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Does 261/2004 still apply

Old 29th Mar 2020, 14:02
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Does 261/2004 still apply ?

Given the current crisis, I'd guess one can reasonably say that 5.3

An operating air carrier shall not be obliged to pay compensation in accordance with Article 7, if it can prove that the cancellation is caused by extraordinary circumstances which could not have been avoided even if all reasonable measures had been taken.
is indeed relevant. As such cancellations would not anymore give a right to any compensation. But what about refunds (which are, for obvious reasons, made difficult by many carriers) ? I don't see a "force majeure" clause in the regulation.

Thoughts ?
?

Last edited by atakacs; 8th Apr 2020 at 17:00. Reason: Typo
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Old 29th Mar 2020, 14:39
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That is my understanding but there will be others along shortly to confirm or deny.
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Old 30th Mar 2020, 09:19
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papers today saying travel business asking for a cancellation of the rules or at least a suspension for up to a year..........
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Old 30th Mar 2020, 09:23
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Originally Posted by Asturias56 View Post
papers today saying travel business asking for a cancellation of the rules or at least a suspension for up to a year..........
Interesting (and not unexpected tbh). Any links ?
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Old 30th Mar 2020, 12:45
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Originally Posted by atakacs View Post
Given the current crisis, I'd guess one can reasonably say that 5.3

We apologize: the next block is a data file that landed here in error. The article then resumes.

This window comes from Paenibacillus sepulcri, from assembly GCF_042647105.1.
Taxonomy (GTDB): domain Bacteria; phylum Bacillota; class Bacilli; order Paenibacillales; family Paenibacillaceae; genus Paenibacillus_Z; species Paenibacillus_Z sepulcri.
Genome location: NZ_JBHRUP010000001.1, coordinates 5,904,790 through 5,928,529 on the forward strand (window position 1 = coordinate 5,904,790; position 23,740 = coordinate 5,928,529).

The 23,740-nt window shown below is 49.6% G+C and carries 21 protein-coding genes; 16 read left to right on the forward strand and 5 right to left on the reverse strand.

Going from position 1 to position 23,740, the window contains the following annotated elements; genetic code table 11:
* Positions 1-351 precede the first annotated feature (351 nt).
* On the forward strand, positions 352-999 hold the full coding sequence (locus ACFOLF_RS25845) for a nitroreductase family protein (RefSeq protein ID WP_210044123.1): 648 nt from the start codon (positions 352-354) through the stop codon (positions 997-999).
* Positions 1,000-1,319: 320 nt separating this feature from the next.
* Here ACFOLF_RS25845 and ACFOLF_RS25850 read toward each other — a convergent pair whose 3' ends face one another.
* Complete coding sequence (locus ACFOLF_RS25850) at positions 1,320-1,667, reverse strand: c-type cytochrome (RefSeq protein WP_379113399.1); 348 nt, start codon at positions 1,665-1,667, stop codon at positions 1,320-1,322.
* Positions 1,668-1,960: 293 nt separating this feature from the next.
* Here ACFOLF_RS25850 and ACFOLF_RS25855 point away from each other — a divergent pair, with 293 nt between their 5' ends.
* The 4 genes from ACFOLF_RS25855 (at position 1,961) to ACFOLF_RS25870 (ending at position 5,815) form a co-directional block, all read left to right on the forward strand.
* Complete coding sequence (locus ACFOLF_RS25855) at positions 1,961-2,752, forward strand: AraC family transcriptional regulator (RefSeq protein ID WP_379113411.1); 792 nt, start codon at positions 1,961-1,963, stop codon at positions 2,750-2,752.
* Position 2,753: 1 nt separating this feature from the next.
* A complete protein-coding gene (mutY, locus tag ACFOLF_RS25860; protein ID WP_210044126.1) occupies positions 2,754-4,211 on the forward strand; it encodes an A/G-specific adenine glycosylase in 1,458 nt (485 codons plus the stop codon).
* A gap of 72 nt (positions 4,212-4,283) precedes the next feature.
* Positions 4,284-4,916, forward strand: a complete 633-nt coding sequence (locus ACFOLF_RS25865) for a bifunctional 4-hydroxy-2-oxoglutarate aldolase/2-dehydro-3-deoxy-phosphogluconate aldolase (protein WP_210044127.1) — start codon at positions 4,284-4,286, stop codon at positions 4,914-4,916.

Quote:
An operating air carrier shall not be obliged to pay compensation in accordance with Article 7, if it can prove that the cancellation is caused by extraordinary circumstances which could not have been avoided even if all reasonable measures had been taken.
is indeed relevant. As such cancellations would not anymore give a right to any compensation. But what about refunds (which are, for obvious reasons, made difficult by many carriers) ? I don't see a "force majeure" clause in the regulation.

Thoughts ?
Much of EU261 deals with compensation because airlines had for far too long been dealing with passengers in a somewhat cavalier fashion.

These Covid 19 cancellation issues are almost exclusively about reimbursement of the ticket cost following the cancellation of the flight. Do airlines expect to cancel the flight and keep the money? Maybe in their minds that seems a reasonable thing to do, but the law thinks and says otherwise.

Compensation would involve giving back more than the cost of the ticket, which I don't expect, but wouldn't object to.

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Old 30th Mar 2020, 14:00
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Originally Posted by 11277m View Post
These Covid 19 cancellation issues are almost exclusively about reimbursement of the ticket cost following the cancellation of the flight. Do airlines expect to cancel the flight and keep the money? Maybe in their minds that seems a reasonable thing to do, but the law thinks and says otherwise.
Check article 8 - for what I can read out of it is pretty clear: if you elect for reimbursement of a cancelled flight it should be done within 7 days, no but, no if, no "force majeure" clause.
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Old 31st Mar 2020, 07:44
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Originally Posted by atakacs View Post
Interesting (and not unexpected tbh). Any links ?
papers pay walled but this https://www.businesstravelnews.com/G...ncellationsThe European Commission this week released a public guidance document indicating that airlines are not obligated to compensate passengers for flight cancellations caused by the Covid-19 outbreak under the European Union's Flight Compensation Regulation EC 261/2004, because it falls under the "extraordinary circumstance" condition.

"The Commission considers that, where public authorities take measures intended to contain the Covid-19 pandemic, such measures are by their nature and origin not inherent in the normal exercise of the activity of carriers and are outside their actual control," according to the March 18 document.

In regard to flights canceled indirectly by the coronavirus outbreak, such as because of weak demand, airlines also are exempt from flight disruption compensation.

However, the document noted airlines must continue to abide by other obligations under EC 261/2004 in the event of a cancellation. Airlines must offer to accommodate passengers free of charge if they cancel their flight. "This consists of meals and refreshments in a reasonable relation to the waiting time; hotel accommodation if necessary, and transport to the place of accommodation," according to the document. Furthermore, if a carrier cancels a flight, it must offer passengers the option to get a refund.